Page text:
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Hearing Loss in Children

Each year, nearly 6,000 newborns are identified with permanent hearing loss in the United States. Early identification is crucial. Fortunately, nearly 98 percent of newborns in the United States had their hearing screened before one month of age according to 2019 statics report. Untreated hearing loss can have detrimental effects on speech and language development and can even impact a child’s cognitive skills. Audiologists collaborate with early intervention specialists to ensure each child is meeting auditory and speech milestones. A team approach with specialists, parents, caregivers, and the patient is crucial to successful intervention.


Hearing loss in children not only occurs at birth and is not always even permanent. It is also important to understand that hearing loss can be late onset or progressive throughout childhood. In these circumstances, a parent or caregiver may notice delayed speech progression, the need for repetitions, lack of receptive language skills, or academic concerns. An audiologist can help determine if hearing loss is present, what type of hearing loss, and to which degree there is hearing loss. If hearing loss is identified, the audiologist will help determine the next step in that child’s care, whether it be a referral to an Ear, Nose, and Throat physician for further evaluation and treatment or if hearing aids are appropriate.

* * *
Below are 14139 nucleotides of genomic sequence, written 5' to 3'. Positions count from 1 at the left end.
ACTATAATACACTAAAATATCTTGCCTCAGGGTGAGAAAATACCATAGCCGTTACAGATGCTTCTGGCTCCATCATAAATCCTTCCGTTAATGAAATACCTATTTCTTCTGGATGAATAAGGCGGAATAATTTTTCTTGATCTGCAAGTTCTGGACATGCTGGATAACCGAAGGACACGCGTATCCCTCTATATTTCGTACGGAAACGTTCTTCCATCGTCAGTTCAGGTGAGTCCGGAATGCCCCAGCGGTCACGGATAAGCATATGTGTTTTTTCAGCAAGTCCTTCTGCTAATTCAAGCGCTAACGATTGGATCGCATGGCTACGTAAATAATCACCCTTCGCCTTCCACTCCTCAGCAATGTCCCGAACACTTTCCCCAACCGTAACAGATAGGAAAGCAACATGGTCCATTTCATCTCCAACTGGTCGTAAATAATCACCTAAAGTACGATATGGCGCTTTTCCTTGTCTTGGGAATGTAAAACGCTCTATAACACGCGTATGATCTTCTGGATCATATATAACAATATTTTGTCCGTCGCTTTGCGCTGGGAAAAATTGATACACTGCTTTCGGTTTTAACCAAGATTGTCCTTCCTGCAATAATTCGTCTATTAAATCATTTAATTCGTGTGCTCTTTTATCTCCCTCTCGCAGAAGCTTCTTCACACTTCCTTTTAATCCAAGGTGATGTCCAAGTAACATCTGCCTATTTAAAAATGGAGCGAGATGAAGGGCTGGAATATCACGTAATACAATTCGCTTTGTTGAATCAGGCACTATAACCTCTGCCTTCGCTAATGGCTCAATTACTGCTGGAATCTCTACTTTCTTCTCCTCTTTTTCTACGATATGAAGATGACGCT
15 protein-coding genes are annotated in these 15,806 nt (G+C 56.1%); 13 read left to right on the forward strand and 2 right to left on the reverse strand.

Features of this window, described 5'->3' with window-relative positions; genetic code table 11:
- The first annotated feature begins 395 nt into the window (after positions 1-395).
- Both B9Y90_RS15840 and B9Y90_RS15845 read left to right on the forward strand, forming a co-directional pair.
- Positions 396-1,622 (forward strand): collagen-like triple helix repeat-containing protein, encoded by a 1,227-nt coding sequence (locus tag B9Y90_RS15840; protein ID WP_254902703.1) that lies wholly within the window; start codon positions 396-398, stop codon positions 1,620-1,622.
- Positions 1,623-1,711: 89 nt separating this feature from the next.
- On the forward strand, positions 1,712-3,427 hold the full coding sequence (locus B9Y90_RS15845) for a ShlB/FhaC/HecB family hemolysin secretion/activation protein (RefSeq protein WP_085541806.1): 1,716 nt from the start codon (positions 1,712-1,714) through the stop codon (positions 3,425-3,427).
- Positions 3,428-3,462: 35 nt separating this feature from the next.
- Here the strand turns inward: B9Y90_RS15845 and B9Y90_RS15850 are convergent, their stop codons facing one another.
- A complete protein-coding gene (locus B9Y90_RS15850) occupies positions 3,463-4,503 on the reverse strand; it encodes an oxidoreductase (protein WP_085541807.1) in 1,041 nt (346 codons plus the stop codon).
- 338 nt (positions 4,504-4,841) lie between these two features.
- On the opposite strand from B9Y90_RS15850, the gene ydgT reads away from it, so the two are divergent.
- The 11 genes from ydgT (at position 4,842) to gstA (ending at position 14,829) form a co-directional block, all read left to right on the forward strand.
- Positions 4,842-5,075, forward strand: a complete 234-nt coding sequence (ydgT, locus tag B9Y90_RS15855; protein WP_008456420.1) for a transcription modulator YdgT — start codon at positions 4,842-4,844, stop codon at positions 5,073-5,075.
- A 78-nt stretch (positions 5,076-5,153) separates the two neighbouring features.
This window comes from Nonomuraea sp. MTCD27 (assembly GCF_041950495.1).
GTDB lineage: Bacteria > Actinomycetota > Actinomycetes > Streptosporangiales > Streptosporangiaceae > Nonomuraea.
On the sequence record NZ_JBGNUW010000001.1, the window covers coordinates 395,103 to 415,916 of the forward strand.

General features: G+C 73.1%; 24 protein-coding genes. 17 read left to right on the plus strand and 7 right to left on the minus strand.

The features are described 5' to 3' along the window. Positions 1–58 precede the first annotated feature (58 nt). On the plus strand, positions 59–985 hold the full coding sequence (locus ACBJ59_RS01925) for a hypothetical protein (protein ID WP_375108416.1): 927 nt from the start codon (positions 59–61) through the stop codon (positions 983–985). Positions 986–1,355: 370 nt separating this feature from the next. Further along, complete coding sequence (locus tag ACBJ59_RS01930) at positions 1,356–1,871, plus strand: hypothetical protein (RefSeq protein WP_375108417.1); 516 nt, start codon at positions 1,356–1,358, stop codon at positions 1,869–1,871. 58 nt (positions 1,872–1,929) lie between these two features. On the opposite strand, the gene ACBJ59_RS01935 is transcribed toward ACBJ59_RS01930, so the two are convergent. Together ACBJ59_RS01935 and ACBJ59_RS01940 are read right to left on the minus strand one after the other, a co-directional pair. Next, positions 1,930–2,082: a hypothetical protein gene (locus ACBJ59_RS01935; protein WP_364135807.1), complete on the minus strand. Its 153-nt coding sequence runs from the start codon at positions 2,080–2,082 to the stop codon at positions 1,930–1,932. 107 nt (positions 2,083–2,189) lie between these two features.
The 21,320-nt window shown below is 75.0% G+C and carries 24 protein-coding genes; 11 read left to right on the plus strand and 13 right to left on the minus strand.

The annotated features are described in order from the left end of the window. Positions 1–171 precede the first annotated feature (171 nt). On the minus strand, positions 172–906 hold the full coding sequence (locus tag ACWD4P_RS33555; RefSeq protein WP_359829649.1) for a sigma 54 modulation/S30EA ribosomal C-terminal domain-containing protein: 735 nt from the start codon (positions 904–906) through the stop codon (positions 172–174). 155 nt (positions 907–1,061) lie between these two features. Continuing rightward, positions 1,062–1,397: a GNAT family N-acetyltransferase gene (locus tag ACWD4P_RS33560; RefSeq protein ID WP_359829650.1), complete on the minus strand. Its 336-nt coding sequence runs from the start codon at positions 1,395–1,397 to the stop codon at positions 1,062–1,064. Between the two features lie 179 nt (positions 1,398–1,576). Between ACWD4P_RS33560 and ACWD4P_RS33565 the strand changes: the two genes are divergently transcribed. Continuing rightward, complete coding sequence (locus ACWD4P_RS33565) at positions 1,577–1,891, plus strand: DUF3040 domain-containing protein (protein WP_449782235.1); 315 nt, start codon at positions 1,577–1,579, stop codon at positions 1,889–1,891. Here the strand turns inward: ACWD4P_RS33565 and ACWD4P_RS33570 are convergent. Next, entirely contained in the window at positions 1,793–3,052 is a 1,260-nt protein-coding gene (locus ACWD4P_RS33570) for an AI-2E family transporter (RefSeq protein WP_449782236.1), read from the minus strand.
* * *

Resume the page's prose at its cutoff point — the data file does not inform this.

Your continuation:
Audiologists who provide services to the pediatric population have the proper equipment and education needed to determine a child’s hearing sensitivity. They also have the resources to point parents in the right direction for knowledge on appropriate speech and hearing milestones. If you are a parent or have a loved one that you are concerned for their hearing, the American Speech Language and Hearing Association provides excellent resources to parents for knowledge on reaching age-appropriate milestones for speech and language development. Pediatricians or your child’s physician are also great resources if there are hearing concerns for a child. Additionally, most schools provide a hearing screening as a part of their preschool or kindergarten screening process. Below you will find a list of common signs of hearing loss in toddlers and school age children.

  • Your child is being flagged for a learning disorder or ADHD—always make sure they get a hearing screening too, since hearing loss can mimic learning disorders and behavioral conditions.

  • Has difficulty understanding what people are saying.

  • Responds inappropriately to questions (misunderstands).

  • Turns up the TV volume incredibly high or sits very close to the TV to hear.

  • Has difficulty academically, especially if they weren't present before.

  • Has speech or language delays or problems articulating words.

  • Complains of ear pain, earaches, or noises.

  • Says "what?" or "huh?" often.

Resources: https://www.healthyhearing.com/help/hearing-loss/children

Tootle, Kristen & Batheja, Reva. “Best Practices for Infant Hearing Aid Fittings.” Audiology Today, January/February 2022, 12-21.

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